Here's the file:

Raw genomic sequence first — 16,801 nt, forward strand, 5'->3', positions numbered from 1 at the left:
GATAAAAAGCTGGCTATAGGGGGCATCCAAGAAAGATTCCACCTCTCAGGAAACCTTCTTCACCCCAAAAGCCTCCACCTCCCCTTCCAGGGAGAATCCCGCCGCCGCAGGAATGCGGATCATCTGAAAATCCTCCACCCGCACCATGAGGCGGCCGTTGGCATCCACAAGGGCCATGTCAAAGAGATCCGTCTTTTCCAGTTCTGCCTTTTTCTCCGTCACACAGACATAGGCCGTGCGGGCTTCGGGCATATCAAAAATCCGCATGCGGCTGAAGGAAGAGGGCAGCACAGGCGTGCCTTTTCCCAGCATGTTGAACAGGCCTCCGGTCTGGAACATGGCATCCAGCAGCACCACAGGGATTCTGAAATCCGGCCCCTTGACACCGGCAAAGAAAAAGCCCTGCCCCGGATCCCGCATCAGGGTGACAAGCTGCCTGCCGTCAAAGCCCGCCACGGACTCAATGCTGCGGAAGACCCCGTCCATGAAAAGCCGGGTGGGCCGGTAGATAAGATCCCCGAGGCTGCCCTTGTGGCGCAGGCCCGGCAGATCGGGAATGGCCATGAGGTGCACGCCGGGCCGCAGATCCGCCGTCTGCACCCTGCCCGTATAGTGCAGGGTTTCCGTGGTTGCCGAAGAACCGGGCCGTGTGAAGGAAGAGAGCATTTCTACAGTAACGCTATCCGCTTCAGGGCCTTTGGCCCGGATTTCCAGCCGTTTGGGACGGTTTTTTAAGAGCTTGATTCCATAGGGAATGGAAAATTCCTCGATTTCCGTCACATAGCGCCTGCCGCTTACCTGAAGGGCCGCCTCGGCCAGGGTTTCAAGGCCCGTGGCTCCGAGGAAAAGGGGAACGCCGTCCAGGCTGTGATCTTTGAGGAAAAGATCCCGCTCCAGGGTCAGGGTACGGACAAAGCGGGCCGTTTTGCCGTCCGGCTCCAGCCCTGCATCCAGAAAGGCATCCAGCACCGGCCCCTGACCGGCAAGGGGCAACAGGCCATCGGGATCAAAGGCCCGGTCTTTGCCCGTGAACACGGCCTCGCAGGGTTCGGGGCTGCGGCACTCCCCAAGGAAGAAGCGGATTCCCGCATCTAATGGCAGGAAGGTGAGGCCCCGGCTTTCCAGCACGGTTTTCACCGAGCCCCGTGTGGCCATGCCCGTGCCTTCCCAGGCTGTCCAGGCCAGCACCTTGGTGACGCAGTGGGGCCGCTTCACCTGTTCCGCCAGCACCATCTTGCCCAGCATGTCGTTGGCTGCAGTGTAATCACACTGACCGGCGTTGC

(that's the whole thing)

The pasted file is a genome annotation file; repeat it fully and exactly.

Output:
Raw genomic sequence first — 16,801 nt, forward strand, 5'->3', positions numbered from 1 at the left:
GATAAAAAGCTGGCTATAGGGGGCATCCAAGAAAGATTCCACCTCTCAGGAAACCTTCTTCACCCCAAAAGCCTCCACCTCCCCTTCCAGGGAGAATCCCGCCGCCGCAGGAATGCGGATCATCTGAAAATCCTCCACCCGCACCATGAGGCGGCCGTTGGCATCCACAAGGGCCATGTCAAAGAGATCCGTCTTTTCCAGTTCTGCCTTTTTCTCCGTCACACAGACATAGGCCGTGCGGGCTTCGGGCATATCAAAAATCCGCATGCGGCTGAAGGAAGAGGGCAGCACAGGCGTGCCTTTTCCCAGCATGTTGAACAGGCCTCCGGTCTGGAACATGGCATCCAGCAGCACCACAGGGATTCTGAAATCCGGCCCCTTGACACCGGCAAAGAAAAAGCCCTGCCCCGGATCCCGCATCAGGGTGACAAGCTGCCTGCCGTCAAAGCCCGCCACGGACTCAATGCTGCGGAAGACCCCGTCCATGAAAAGCCGGGTGGGCCGGTAGATAAGATCCCCGAGGCTGCCCTTGTGGCGCAGGCCCGGCAGATCGGGAATGGCCATGAGGTGCACGCCGGGCCGCAGATCCGCCGTCTGCACCCTGCCCGTATAGTGCAGGGTTTCCGTGGTTGCCGAAGAACCGGGCCGTGTGAAGGAAGAGAGCATTTCTACAGTAACGCTATCCGCTTCAGGGCCTTTGGCCCGGATTTCCAGCCGTTTGGGACGGTTTTTTAAGAGCTTGATTCCATAGGGAATGGAAAATTCCTCGATTTCCGTCACATAGCGCCTGCCGCTTACCTGAAGGGCCGCCTCGGCCAGGGTTTCAAGGCCCGTGGCTCCGAGGAAAAGGGGAACGCCGTCCAGGCTGTGATCTTTGAGGAAAAGATCCCGCTCCAGGGTCAGGGTACGGACAAAGCGGGCCGTTTTGCCGTCCGGCTCCAGCCCTGCATCCAGAAAGGCATCCAGCACCGGCCCCTGACCGGCAAGGGGCAACAGGCCATCGGGATCAAAGGCCCGGTCTTTGCCCGTGAACACGGCCTCGCAGGGTTCGGGGCTGCGGCACTCCCCAAGGAAGAAGCGGATTCCCGCATCTAATGGCAGGAAGGTGAGGCCCCGGCTTTCCAGCACGGTTTTCACCGAGCCCCGTGTGGCCATGCCCGTGCCTTCCCAGGCTGTCCAGGCCAGCACCTTGGTGACGCAGTGGGGCCGCTTCACCTGTTCCGCCAGCACCATCTTGCCCAGCATGTCGTTGGCTGCAGTGTAATCACACTGACCGGCGTTGC